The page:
by Sarah Krenicki
He found out his brother was dying on a Tuesday.
He'd never said the D word over the phone but it
hung unspoken between them mixed in with phrases
such as
cranial bleeding, brain surgery and unknown
—phrases that don't really accompany a
chipper diagnosis.

He wished his brother luck and thought about his
options for a good while, just staring at his own
reflection in the mirror and mulling over the
alternate timelines before coming to a conclusion. He
had the business card in his wallet; it was originally
for a gas station that may never have existed but
that wasn't relevant, even if the gas station once sold
gas and handed them out like candy. But what gas
station had business cards? He'd never seen one

The number on the back was printed in pen and
though the card had gotten wet at some point, the
ink had never bled. Underneath the number was a
sentence, not even a sentence, more like a phrase:
“knockoff miracle 10 cents.”

It had just been stuck in between two loose pavers in
an alley, not inches from his face as he was hauled
out of a bar in '98. Since then he had come to the
conclusion it hadn't been left by any follower of God,
nor any follower of Satan either. Just some asshole
performing knockoff miracles that really did just cost
ten cents, in money. In reality, they cost more. He
knew what he was going to ask and he knew already
what was going to happen and he was ok with that
after the life he'd led, had been leading, coming face
to face with more alleys like that one in '98, the
bottoms of more bottles. His brother had kids. He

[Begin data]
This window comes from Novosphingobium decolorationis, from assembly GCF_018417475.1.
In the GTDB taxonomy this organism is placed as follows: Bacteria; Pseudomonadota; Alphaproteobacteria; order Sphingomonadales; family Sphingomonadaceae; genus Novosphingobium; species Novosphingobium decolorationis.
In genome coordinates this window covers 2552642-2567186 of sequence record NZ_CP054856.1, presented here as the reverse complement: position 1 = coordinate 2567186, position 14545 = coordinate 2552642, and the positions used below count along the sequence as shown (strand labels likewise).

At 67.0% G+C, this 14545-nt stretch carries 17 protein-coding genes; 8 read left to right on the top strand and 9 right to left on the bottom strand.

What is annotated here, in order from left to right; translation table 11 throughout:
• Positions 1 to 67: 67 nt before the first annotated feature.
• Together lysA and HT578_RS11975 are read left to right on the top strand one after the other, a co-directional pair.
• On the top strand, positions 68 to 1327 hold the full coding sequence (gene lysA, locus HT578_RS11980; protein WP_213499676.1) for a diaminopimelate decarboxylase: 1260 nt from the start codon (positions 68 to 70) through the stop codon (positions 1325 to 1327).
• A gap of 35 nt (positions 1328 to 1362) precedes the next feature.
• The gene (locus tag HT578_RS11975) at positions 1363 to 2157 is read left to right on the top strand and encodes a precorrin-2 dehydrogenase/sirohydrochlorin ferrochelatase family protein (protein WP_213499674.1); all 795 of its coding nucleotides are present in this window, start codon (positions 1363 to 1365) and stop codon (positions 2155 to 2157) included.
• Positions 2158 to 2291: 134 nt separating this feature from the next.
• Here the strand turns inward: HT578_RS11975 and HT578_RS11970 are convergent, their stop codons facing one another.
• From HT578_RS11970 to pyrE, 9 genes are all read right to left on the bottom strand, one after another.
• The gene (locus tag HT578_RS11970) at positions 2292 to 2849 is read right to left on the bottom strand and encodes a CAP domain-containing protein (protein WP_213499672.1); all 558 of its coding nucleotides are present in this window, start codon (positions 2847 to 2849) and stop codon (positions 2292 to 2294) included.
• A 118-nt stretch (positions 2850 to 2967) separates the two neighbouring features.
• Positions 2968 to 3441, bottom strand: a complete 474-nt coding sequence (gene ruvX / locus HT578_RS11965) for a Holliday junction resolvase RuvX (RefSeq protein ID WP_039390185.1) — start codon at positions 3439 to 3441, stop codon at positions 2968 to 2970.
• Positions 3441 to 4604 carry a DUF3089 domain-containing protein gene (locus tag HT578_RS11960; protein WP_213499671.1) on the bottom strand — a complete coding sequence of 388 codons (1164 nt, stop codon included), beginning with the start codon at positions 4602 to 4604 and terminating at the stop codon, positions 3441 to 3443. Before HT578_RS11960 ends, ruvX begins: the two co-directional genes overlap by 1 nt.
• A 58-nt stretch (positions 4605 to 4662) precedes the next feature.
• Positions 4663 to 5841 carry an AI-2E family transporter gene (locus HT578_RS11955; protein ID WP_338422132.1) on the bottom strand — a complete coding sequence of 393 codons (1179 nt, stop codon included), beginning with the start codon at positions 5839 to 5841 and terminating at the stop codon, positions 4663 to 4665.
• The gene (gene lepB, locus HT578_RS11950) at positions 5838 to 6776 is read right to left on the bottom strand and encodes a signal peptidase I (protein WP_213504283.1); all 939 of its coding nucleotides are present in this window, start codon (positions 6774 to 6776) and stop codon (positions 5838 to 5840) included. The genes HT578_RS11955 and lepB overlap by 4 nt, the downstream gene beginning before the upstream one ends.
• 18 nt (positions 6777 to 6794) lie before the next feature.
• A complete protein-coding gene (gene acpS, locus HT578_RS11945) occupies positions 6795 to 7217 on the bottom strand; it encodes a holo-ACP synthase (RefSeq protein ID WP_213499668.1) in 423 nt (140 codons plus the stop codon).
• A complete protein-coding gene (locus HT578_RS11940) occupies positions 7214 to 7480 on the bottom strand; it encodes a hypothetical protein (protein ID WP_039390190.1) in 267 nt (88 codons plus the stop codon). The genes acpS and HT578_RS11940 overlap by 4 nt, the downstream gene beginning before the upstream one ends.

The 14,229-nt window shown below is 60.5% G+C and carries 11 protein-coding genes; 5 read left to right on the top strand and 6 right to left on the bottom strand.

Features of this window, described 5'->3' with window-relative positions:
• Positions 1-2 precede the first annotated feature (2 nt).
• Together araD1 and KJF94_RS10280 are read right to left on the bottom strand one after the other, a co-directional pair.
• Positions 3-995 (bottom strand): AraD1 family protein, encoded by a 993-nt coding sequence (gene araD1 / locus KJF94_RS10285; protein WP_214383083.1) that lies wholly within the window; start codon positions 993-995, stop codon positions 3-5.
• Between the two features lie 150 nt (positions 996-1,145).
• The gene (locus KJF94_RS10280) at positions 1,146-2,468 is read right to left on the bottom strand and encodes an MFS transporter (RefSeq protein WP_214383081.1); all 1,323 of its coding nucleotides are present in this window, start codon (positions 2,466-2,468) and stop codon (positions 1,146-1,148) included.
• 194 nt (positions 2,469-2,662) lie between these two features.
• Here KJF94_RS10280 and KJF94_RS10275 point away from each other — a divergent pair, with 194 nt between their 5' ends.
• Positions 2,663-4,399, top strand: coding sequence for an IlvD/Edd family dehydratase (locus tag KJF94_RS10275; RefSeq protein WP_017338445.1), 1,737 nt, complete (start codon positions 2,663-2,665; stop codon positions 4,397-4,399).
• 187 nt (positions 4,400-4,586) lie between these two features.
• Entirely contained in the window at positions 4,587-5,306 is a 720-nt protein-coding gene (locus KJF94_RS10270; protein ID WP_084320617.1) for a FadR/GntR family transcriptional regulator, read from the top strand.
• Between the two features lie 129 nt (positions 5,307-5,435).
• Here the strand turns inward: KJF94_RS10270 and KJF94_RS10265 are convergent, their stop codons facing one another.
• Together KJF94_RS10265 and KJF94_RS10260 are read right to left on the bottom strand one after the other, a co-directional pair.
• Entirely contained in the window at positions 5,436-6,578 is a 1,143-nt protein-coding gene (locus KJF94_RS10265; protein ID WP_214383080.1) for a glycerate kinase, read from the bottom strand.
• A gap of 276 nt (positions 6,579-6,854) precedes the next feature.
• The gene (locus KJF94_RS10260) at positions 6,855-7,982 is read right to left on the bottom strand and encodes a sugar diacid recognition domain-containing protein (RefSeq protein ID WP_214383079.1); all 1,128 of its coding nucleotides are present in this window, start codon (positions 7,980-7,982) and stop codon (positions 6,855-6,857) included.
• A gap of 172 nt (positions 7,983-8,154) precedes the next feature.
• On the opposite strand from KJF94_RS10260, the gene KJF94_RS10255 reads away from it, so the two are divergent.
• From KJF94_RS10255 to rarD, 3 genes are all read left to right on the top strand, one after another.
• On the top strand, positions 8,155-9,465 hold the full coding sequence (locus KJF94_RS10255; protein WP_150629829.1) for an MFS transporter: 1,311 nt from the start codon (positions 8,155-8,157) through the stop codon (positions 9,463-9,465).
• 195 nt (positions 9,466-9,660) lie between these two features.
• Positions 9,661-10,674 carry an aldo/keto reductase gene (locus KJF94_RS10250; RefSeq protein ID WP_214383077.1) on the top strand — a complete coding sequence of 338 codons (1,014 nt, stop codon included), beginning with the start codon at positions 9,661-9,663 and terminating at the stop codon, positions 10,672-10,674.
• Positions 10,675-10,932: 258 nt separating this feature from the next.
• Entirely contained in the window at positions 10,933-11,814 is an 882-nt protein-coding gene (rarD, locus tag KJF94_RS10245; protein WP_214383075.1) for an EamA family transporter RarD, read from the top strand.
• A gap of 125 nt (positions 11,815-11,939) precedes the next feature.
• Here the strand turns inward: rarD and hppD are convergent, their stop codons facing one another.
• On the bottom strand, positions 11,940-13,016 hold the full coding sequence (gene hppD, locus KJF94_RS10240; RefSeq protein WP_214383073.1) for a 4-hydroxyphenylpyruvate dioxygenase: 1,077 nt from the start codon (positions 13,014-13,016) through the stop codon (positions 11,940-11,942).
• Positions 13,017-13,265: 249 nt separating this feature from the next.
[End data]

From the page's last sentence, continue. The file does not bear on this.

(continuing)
owned a hardware store and had a short wife that
made apple pies and their Christmas cards were
nothing less than idyllic.

For the first time he thought that the card wasn't just
left by some asshole at all, and he laughed when he
dialed the number. He still wasn't sure which big guy
was behind this whole thing, but whoever it was had
a damn good sense of humor.

The voice that picked up on the other end was the
same, exactly the same as the voice that picked up in
'98 and '05—the same inflections, words. Ageless,
genderless, and surprisingly jovial. Some ageless
asshole working on his own for the hell of it, or
maybe not on his own after all.

He said he wanted his brother to live and the voice
paused. It was a bigger request than he had ever
asked before and he paused too, afraid the guy or
girl or it was going to say it was impossible. And then
the silence broke and it was agreed upon and he was
nodding and assuring the no longer so jovial voice
that he understood
what that meant and then it was
over, it was done. Ten cents was charged to his

Four days passed and nothing happened except his
brother got sicker and he got drunker. He'd decided it
was a wash, a dud, and downed his whiskey,
muttering about his damn ten cents and his fucking
brother, his own goddamned brother.

He slipped on the way to the bathroom and bounced
freely down the stairs of his apartment, too impaired
to flail or grab hold of the railing. A neighbor found
him two hours later with his skull cracked and blood
oozing out of his eyes, nose and mouth.

Four days after the fall, his brother got a clean bill of
health. “Miracle,” they said in the office, repeating it
as he left the exam room in a haze.

When he got to the parking lot something caught his
eye. Stuck under the left wiper of his car was a
business card. It looked like it had once been for a
gas station. But what kind of gas station handed out
business cards?

Sarah Krenicki is a recent college grad trying to see how long
she can use the term "recent grad" to describe herself. Her work
has appeared in Amygdala and the Reverie, and she also is a
contributing writer for Literally, Darling.